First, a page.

Reflections on the Bombings in Boston and the Life to Which Jesus is Calling Us

Therefore, since we are surrounded by so great a cloud of witnesses, let us also lay aside every weight and the sin that clings so closely, and let us run with perseverance the race that is set before us, looking to Jesus the pioneer and perfecter of our faith, who for the sake of the joy that was set before him endured the cross, disregarding its shame, and has taken his seat at the right hand of the throne of God.” Hebrews 12:1-2

Monday afternoon and evening many of us were shocked to learn that two bombs had exploded near the Boston Marathon’s finish line. The Marathon is not only a great event for Boston. It is a great event for all of us who are inspired by the endurance and steadfastness it takes to run such a race.

The Boston Marathon is exciting and inspiring. Runners from many countries and religious backgrounds participate. They are there for many different reasons. Some want to win. Others just want to finish.  Most want and need a challenge. Some are fighting and have beaten cancer. Others wheel disabled children, wanting them to have a taste of what it is like to participate in such an event.

On Patriot’s Day 2013, the same week as the 50th anniversary of Martin Luther King Jr.’s letter from a Birmingham Jail, bombs went off aimed to maim and destroy the lives and futures of runners, and those present to cheer them on.  Who did this, and how could they not think about the humanity of their victims, of the lives that would be lost or forever changed?

Two pictures really got to me. The first was of the now deceased eight-year-old Martin Richard holding a sign that said, “No more hurting people. Please.” The second was men and women in Afghanistan holding small, handmade signs that said, “To Boston with love from Kabul.

For those of us in America this is a truly horrifying incident, and something that is fairly rare. For the people of Kabul, explosions like the ones that happened in Boston are a regular occurance.  What is it like to live in Kabul, Baghdad, or Aleppo, and to know that at any moment a bomb could kill you and your loved ones?  What is it like to live in a constant state of fear and uncertainty?  Do you just get numb?  Does your fear come and go?

Jesus of Nazareth was born into a violent world.  The Romans, while contributing to some helpful engineering advancements like roads and aqueducts, were brutal to the non-Romans they ruled. For those who were not Roman, wealthy, or well-connected, life was, in Thomas Hobbes’ words, “nasty, brutish, and short.”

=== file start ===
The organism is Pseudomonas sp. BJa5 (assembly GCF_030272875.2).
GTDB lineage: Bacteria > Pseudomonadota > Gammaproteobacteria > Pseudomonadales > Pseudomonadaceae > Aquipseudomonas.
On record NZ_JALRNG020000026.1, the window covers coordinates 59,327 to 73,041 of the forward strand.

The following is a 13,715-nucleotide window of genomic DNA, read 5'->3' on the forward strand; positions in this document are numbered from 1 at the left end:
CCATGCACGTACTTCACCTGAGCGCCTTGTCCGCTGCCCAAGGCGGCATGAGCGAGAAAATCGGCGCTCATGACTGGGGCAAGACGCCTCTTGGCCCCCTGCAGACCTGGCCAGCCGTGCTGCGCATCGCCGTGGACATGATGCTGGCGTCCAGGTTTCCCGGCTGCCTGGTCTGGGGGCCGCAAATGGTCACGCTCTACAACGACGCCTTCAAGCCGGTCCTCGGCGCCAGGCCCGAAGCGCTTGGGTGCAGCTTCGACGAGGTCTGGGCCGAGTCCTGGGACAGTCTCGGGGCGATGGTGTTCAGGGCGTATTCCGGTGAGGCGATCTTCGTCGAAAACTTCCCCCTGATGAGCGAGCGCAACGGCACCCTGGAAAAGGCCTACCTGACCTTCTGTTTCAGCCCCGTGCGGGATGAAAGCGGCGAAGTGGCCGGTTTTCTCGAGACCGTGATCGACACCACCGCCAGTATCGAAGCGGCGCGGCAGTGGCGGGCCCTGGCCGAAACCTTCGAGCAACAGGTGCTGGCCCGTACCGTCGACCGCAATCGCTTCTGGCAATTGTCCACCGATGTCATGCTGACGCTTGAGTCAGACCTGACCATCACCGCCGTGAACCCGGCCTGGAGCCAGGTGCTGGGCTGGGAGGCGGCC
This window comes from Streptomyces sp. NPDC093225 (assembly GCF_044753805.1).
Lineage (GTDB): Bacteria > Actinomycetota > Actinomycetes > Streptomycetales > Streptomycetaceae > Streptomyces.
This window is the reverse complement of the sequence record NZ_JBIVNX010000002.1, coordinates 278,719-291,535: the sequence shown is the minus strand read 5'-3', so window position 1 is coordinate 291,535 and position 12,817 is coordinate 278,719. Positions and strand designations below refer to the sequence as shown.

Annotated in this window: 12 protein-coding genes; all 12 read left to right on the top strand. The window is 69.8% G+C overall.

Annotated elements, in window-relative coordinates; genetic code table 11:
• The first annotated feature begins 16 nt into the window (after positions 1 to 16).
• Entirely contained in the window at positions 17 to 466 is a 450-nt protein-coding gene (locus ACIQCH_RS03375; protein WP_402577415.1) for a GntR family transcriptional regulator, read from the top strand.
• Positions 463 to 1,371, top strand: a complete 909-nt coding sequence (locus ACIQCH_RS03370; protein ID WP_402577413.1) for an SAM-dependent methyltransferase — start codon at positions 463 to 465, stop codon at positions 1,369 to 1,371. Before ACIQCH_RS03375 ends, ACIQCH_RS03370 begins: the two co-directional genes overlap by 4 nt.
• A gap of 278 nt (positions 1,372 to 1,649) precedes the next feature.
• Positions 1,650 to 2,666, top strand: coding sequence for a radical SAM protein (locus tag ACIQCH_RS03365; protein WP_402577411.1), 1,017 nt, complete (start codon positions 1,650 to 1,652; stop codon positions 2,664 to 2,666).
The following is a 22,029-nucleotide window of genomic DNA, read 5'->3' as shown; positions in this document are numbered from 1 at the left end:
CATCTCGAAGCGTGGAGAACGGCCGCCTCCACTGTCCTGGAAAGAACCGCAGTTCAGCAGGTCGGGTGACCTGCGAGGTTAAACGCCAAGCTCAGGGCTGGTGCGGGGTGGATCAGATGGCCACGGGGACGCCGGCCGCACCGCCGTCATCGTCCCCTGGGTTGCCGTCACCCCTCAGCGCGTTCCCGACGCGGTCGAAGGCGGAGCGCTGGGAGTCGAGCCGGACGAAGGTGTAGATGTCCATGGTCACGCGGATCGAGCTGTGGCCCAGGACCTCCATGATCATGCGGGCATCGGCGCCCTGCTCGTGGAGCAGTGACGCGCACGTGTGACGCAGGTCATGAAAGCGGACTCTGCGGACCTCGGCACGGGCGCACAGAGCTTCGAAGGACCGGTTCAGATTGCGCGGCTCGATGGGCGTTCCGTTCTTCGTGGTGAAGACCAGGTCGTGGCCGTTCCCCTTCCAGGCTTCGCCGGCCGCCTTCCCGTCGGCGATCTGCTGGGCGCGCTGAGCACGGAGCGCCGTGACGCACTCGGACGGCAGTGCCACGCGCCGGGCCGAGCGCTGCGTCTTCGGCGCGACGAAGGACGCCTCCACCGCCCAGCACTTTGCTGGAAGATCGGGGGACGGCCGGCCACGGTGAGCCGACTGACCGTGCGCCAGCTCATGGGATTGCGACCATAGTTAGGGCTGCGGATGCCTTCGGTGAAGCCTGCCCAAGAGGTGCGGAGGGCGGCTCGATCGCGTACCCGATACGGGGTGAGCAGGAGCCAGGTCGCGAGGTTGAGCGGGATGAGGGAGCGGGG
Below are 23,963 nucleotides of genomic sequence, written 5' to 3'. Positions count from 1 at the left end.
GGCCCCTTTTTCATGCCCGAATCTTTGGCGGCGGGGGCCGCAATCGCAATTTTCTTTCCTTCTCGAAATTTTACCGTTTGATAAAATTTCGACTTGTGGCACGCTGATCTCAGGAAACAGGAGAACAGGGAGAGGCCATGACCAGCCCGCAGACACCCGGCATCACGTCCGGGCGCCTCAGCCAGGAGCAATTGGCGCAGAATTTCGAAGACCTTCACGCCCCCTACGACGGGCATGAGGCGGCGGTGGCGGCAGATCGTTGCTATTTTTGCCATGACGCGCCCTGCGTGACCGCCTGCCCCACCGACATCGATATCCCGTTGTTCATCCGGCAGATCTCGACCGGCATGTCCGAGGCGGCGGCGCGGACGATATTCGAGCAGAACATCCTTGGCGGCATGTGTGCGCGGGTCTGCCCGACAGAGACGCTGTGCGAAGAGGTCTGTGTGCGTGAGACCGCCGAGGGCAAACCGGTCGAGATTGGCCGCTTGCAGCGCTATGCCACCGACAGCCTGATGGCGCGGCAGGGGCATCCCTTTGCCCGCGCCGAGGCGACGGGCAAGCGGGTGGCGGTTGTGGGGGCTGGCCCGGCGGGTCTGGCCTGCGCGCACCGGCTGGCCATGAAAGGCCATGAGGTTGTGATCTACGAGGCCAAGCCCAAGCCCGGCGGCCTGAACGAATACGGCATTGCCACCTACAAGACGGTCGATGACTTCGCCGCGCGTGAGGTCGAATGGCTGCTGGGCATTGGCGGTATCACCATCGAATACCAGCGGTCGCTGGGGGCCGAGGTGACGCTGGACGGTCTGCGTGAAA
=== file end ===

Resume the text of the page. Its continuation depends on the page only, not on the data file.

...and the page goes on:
And yet, despite the violence and brutality around him, Jesus continued to preach a message of love, healing, and new beginnings. He lived a life of reconciliation with God and those around him.  He spoke the truth, practiced what he preached, and faced difficult challenges with prayer and courage.  He boldly proclaimed God’s Kingdom, the in-breaking of which he claimed was already in peoples’ midst. In this Kingdom Jesus spoke of, men, women, and children from every imaginable background and stage of life were united with one another in a web of love, affection, and encouragement, as they realized that their deep interconnectedness was rooted in God.

In his letter from a Birmingham jail, Dr. King wrote to his fellow Christian pastors who wanted to wait before pushing for civil rights.  He told them that he was in Birmingham, “because injustice is here.”  Further, he made the point that “Injustice anywhere is a threat to justice everywhere.” He could not sit idly by in Atlanta when injustice was taking place in Birmingham. King continued, “We are caught in an inescapable network of mutuality, tied in a single garment of destiny. Whatever affects one directly, affects all indirectly.”

Whether that injustice involves the denial of civil rights, or the denial of a safe, secure environment in which to grow, live and prosper, the Gospel of Jesus asserts that all people are God’s children and thus precious to God. Should not God’s precious children in Boston and around the world be able to play on safe streets, to run in races without fear of harm, to live with a roof over their heads, to have enough food to eat, to get a good education, to have the opportunity to work and provide a living for themselves and their families, to live in communion with and learn from people from many different backgrounds?

At an interfaith service in Boston’s Cathedral of the Holy Cross in honor of those who died, President Obama encouraged those present to “run with endurance the race that is set before us.” Let us continue to pray, and love, and listen, and serve, and give and receive hospitality, whatever we and our loved ones face in the days ahead. Let us fight the impulse to live in fear, to hide, to retreat into our homes, to become a military state. Jesus did not promise his followers an easy life.  He did, however, promise that nothing would separate us from the love of God – not tears, not suffering, not discouragement, not difficult questions, not death.

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